Genuine LR will be Bosch in an LR box......

Can't find the correct one on the NTK website, it shows one but the part number cross references to AMR6244, which is the correct one for a '98 GEMS and not a Thor.

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Well that explains why three of them appear completely static which struck me as a bit strange! I have put 2 Bosch O2 sensors on order as I couldn’t be sure of the correct NTK ones - may as well change both of them as they are still the originals and the P0155 fault code is intermittent. I can cancel it but it eventually returns after a short while. The P0135 fault code just comes instantly back when cancelled.

Now have to locate one of the O2 sensor connectors - I know it’s up there somewhere but it’s playing hide and seek at the moment!

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They should both be in the same area, one either side of the bellhousing where it joins the gearbox. Or just follow the cable....

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I just had a quick look under - one is easily visible, t’other not so. Once I get it up on its stilts and grovel properly underneath it will submit and reveal itself I’m sure.

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New Bosch O2 sensors have turned up. I have never removed the sensors on this vehicle and assume it’s just a case of disconnecting the existing ones, unscrewing them and reverse for fitment of the new ones making sure not to touch the sensor end itself. However, I have heard stories of them being very difficult to unscrew so any tips on making this easier would be welcome before I get grovelling underneath.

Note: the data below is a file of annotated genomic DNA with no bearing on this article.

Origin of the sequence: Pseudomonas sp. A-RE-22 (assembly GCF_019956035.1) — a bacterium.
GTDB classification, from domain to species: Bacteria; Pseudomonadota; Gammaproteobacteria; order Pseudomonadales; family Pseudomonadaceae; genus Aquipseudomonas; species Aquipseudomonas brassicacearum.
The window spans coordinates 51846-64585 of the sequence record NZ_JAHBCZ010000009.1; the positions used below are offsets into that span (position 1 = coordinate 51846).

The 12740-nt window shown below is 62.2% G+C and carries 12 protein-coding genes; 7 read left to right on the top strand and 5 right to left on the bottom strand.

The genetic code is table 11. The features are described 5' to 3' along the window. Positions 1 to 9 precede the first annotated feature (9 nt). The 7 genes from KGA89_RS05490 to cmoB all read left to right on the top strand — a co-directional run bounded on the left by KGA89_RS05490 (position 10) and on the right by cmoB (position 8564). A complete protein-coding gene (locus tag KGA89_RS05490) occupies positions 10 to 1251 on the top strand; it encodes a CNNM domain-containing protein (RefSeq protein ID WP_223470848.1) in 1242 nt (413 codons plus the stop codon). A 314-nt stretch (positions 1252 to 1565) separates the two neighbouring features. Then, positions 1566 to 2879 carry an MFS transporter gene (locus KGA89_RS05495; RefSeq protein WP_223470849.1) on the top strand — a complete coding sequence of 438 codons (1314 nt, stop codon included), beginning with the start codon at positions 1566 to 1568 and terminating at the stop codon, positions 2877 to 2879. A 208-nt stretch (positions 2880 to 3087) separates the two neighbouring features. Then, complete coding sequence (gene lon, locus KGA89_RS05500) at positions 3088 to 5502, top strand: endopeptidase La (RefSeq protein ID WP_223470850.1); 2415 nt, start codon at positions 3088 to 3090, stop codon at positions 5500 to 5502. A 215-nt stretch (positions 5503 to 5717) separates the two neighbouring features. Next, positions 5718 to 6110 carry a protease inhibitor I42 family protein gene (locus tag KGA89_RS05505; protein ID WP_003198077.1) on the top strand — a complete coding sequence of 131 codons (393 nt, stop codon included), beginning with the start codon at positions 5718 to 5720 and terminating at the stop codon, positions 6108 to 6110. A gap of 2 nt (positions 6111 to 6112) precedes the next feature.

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Make sure you have the correct flare nut spanner, they should unscrew easily then.

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Thanks, I do not have the correct flare nut spanner. However, I have the correct open ended spanner and the correct ring spanner - the latter will be used if the former is looking flakey, the existing sensors are toast so I’ll just cut the wire and use it if necessary. I also have a length of pipe to wield if necessary! Stilsons will be the tool of last resort!!

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You'll find that a ring spanner will just fit over the plug on the end (or it will on a GEMS anyway), so you just thread it along the cable.

and if that don't work, Stilsons......

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I’ve only removed O2 sensors a few times and I’ve never needed to use heat but I’ve read that heating the surrounding boss can ease removal.